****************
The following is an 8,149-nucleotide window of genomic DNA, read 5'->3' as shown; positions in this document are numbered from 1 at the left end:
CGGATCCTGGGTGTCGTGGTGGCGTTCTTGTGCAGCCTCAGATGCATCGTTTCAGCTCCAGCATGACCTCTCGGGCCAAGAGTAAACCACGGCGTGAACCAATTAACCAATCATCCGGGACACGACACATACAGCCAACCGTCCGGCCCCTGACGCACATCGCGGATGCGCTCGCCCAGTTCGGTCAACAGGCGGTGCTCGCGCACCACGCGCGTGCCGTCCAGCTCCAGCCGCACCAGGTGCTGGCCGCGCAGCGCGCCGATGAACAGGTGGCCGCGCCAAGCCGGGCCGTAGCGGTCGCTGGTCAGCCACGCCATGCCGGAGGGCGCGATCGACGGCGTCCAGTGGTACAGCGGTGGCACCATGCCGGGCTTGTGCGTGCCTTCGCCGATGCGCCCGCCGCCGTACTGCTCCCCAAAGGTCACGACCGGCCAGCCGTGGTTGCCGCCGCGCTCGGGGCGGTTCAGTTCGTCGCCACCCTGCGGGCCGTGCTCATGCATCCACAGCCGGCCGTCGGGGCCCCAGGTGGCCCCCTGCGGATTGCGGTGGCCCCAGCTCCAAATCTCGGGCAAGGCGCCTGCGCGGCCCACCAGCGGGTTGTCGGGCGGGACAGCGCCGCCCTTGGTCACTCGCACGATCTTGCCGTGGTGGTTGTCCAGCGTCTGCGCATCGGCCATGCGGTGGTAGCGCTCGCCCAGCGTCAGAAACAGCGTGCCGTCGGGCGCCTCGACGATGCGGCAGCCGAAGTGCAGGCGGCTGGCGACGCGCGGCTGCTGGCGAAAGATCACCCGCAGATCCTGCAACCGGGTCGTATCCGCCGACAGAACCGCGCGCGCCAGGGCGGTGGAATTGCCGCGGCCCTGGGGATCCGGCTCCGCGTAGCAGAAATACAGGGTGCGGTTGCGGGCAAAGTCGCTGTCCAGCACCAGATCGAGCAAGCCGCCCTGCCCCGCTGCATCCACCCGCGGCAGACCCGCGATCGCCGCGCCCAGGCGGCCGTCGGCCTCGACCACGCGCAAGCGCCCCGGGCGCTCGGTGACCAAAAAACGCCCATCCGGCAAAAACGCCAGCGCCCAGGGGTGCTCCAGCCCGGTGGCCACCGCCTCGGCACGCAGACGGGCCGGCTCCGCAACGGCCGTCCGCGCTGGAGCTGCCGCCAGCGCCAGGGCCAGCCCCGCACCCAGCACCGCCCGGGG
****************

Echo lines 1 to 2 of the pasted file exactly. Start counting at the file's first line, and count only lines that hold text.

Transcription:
The following is an 8,149-nucleotide window of genomic DNA, read 5'->3' as shown; positions in this document are numbered from 1 at the left end:
CGGATCCTGGGTGTCGTGGTGGCGTTCTTGTGCAGCCTCAGATGCATCGTTTCAGCTCCAGCATGACCTCTCGGGCCAAGAGTAAACCACGGCGTGAACCAATTAACCAATCATCCGGGACACGACACATACAGCCAACCGTCCGGCCCCTGACGCACATCGCGGATGCGCTCGCCCAGTTCGGTCAACAGGCGGTGCTCGCGCACCACGCGCGTGCCGTCCAGCTCCAGCCGCACCAGGTGCTGGCCGCGCAGCGCGCCGATGAACAGGTGGCCGCGCCAAGCCGGGCCGTAGCGGTCGCTGGTCAGCCACGCCATGCCGGAGGGCGCGATCGACGGCGTCCAGTGGTACAGCGGTGGCACCATGCCGGGCTTGTGCGTGCCTTCGCCGATGCGCCCGCCGCCGTACTGCTCCCCAAAGGTCACGACCGGCCAGCCGTGGTTGCCGCCGCGCTCGGGGCGGTTCAGTTCGTCGCCACCCTGCGGGCCGTGCTCATGCATCCACAGCCGGCCGTCGGGGCCCCAGGTGGCCCCCTGCGGATTGCGGTGGCCCCAGCTCCAAATCTCGGGCAAGGCGCCTGCGCGGCCCACCAGCGGGTTGTCGGGCGGGACAGCGCCGCCCTTGGTCACTCGCACGATCTTGCCGTGGTGGTTGTCCAGCGTCTGCGCATCGGCCATGCGGTGGTAGCGCTCGCCCAGCGTCAGAAACAGCGTGCCGTCGGGCGCCTCGACGATGCGGCAGCCGAAGTGCAGGCGGCTGGCGACGCGCGGCTGCTGGCGAAAGATCACCCGCAGATCCTGCAACCGGGTCGTATCCGCCGACAGAACCGCGCGCGCCAGGGCGGTGGAATTGCCGCGGCCCTGGGGATCCGGCTCCGCGTAGCAGAAATACAGGGTGCGGTTGCGGGCAAAGTCGCTGTCCAGCACCAGATCGAGCAAGCCGCCCTGCCCCGCTGCATCCACCCGCGGCAGACCCGCGATCGCCGCGCCCAGGCGGCCGTCGGCCTCGACCACGCGCAAGCGCCCCGGGCGCTCGGTGACCAAAAAACGCCCATCCGGCAAAAACGCCAGCGCCCAGGGGTGCTCCAGCCCGGTGGCCACCGCCTCGGCACGCAGACGGGCCGGCTCCGCAACGGCCGTCCGCGCTGGAGCTGCCGCCAGCGCCAGGGCCAGCCCCGCACCCAGCACCGCCCGGGG